FGCU Water School
FGCU Boulevard North
The overwhelming scientific consensus is, we must drastically reduce earth’s warming and its worsening effects on our local economy and the quality of our water, air, and life.
With increasing surface temperatures, the possibility of more droughts and increased intensity of storms will likely occur. As more water vapor evaporates into the atmosphere, it becomes fuel for more powerful storms to develop.
More heat in the atmosphere and warmer ocean surface temperatures can lead to increased wind speeds in tropical storms. Rising sea levels expose higher locations not usually subjected to the power of the sea and to the erosive forces of waves and currents.
The comprehensive nature of The Water School at FGCU allows a focus on key areas critical to our water-driven world: climate change, natural resources, ecosystem health and well-being, restoration, and remediation. With 400 acres of protected habitat and LEED-certified buildings, FGCU is an environmental lab with sustainability at the core of its mission and the perfect place to develop The Water School.
Calusa Waterkeeper Emeritus
In November 2016, John accepted the position of Calusa Waterkeeper, a member of the international Waterkeeper Alliance. John’s professional career as an ecologist started here in Lee County in 1978 after receiving degrees in Biology and Fish and Wildlife.
From 1978 to 2014, he worked as a resource manager for local government, managing waterways of Southwest Florida. He has authored peer-reviewed scientific publications and popular media sources on resource management, history, water policy, and conservation issues.
Environmental Policy Director, Sanibel Captiva Conservation Foundation (SCCF)
Matt has a master’s degree in marine biology and a Juris Doctorate with environmental and ocean and coastal law certificates from the University of Oregon. His strong science and environmental law background support leading the policy team and advancing policies needed to improve water quality and protect our natural resources. As SCCF’s Environmental Policy Director, he puts his combined expertise in environmental law and marine biology to use at an organization that bases its policy and advocacy efforts on science.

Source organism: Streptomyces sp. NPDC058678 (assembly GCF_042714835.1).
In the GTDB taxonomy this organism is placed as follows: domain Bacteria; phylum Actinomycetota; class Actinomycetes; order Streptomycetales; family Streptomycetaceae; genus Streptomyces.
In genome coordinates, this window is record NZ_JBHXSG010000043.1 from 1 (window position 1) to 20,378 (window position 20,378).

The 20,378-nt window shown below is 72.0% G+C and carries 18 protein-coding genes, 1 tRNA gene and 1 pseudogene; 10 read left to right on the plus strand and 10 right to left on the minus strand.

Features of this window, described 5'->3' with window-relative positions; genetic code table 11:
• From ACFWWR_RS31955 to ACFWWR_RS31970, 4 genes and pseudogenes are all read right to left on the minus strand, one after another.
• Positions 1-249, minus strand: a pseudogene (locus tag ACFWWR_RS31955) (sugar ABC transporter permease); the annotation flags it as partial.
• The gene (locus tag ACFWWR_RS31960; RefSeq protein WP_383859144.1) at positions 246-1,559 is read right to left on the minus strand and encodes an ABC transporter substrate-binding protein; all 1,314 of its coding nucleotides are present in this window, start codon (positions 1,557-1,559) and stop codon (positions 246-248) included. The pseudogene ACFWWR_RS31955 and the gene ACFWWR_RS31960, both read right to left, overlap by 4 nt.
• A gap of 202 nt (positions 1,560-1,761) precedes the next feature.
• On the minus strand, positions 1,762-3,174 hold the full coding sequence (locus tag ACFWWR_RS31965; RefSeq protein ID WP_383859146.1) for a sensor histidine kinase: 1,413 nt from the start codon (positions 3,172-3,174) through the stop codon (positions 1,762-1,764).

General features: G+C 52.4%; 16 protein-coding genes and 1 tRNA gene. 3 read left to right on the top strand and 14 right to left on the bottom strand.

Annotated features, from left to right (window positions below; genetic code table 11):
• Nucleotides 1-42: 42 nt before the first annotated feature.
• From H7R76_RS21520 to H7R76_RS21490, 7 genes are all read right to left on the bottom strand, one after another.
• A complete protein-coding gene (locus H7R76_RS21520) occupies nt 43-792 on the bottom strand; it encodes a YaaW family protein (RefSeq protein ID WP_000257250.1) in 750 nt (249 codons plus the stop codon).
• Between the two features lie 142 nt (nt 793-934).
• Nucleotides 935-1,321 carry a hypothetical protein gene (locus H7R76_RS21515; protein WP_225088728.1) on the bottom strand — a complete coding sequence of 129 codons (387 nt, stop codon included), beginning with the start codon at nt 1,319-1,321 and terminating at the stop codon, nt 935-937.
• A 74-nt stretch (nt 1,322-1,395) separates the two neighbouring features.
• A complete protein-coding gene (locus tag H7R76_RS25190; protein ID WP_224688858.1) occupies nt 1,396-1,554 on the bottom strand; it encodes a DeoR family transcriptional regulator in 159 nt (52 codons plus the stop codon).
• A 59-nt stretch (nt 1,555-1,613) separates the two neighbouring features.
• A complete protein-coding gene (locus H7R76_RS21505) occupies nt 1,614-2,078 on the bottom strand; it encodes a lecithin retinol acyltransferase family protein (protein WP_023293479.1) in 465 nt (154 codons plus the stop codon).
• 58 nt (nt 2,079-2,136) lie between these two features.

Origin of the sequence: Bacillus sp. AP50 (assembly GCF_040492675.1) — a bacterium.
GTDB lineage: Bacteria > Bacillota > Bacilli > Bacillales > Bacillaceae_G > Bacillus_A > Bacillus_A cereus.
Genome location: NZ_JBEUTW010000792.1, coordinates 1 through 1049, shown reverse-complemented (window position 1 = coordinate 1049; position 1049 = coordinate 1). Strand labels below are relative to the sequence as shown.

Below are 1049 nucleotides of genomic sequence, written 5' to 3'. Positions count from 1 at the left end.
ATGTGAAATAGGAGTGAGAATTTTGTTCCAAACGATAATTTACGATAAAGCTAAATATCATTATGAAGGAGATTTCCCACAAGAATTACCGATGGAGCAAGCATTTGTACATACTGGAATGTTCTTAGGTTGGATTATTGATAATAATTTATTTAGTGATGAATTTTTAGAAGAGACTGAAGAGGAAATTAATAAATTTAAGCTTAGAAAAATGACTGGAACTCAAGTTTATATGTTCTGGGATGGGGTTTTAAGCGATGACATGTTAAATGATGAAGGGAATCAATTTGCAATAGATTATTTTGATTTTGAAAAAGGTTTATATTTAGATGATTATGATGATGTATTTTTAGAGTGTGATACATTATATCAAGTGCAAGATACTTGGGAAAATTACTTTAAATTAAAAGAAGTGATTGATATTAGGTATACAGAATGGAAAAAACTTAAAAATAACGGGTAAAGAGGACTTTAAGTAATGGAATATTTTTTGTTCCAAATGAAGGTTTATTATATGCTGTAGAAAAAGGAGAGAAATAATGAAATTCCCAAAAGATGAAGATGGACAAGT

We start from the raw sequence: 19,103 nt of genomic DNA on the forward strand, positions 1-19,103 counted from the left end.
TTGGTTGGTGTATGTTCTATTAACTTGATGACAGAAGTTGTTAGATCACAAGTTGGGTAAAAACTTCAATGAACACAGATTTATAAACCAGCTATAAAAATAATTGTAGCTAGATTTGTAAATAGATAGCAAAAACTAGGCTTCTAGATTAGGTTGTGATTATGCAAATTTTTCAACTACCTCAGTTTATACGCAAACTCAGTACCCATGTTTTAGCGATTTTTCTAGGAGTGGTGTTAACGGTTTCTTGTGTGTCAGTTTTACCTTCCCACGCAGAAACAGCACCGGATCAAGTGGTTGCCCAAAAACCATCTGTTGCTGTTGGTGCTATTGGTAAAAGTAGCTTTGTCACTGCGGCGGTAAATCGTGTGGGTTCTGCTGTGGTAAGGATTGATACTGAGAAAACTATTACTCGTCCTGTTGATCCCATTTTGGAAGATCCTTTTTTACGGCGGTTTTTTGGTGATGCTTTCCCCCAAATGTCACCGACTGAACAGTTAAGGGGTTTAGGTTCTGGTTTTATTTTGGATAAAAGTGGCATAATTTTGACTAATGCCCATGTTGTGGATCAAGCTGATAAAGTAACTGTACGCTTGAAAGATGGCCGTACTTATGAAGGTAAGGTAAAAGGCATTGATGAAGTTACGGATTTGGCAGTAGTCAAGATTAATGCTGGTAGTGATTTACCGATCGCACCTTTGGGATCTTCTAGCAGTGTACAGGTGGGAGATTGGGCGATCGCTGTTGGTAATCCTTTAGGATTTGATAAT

Before his role at CSS, DePaolis researched climate litigation and fisheries policy issues for the United Nations. He also worked as a fellow at the Ocean and Coastal Law Center, recommending solutions to marine plastic pollution. While in Oregon, he served as a legal associate at the Wild Salmon Center, evaluating regulations to protect water quality in streams.
Co-Chair of the Sanibel-Captiva Renewable Energy Working Group
Throughout his career, Bob has focused on bringing together diverse stakeholders to solve complex problems collaboratively and now brings that experience to his consulting and volunteer work.
Bob serves as the Co-Chair of the Sanibel-Captiva Renewable Energy Working Group, a coalition of local organizations focused on advancing energy efficiency and renewable energy to improve resiliency and reduce energy costs. He also volunteers for the Sanibel-Captiva Conservation Foundation and the Environment Committee.
Executive Director of The Water School at FGCU
Greg Tolley is a Professor of Marine Science and Executive Director of The Water School at Florida Gulf Coast University.
He is the author of publications on marine ecology and the influence of freshwater inflow on estuaries. Tolley has worked for over two decades in Southwest Florida to build capacity and focus university research on coastal environments and the conservation of aquatic resources.
He has held several leadership positions at FGCU, including Chair of the Department of Marine and Ecological Sciences, Director of Graduate Studies, and Director of the Coastal Watershed Institute.
Potential temperature increases and precipitation pattern variations will likely degrade water quality, exacerbate algae problems, and cause excessive richness of nutrients, particularly nitrogen and phosphorus, in essential water bodies.
Harmful algal blooms, dead zones, and fish kills happen when the environment becomes enriched with nutrients, increasing the amount of plant and algae growth in estuaries and coastal waters. An estuary is a partially enclosed coastal body of brackish water with one or more rivers or streams and a free connection to the open sea. Our estuary is Estero Bay.
Impact assessments to date on large-scale regional basins in the state demonstrate that future climate warming has a significant potential to impact water quantity and quality. Climate warming and rising sea levels will also exacerbate the competition for water.
It’s a problem that should matter to you. It all starts when nutrients get into lakes and oceans. Nutrients feed algae like they do other plants. Algae grow and block sunlight. Plants die without sunlight. Eventually, the algae die too. Bacteria digest dead plants, using up remaining oxygen and releasing carbon dioxide. If they can’t swim away, fish and other wildlife become unhealthy or die without oxygen.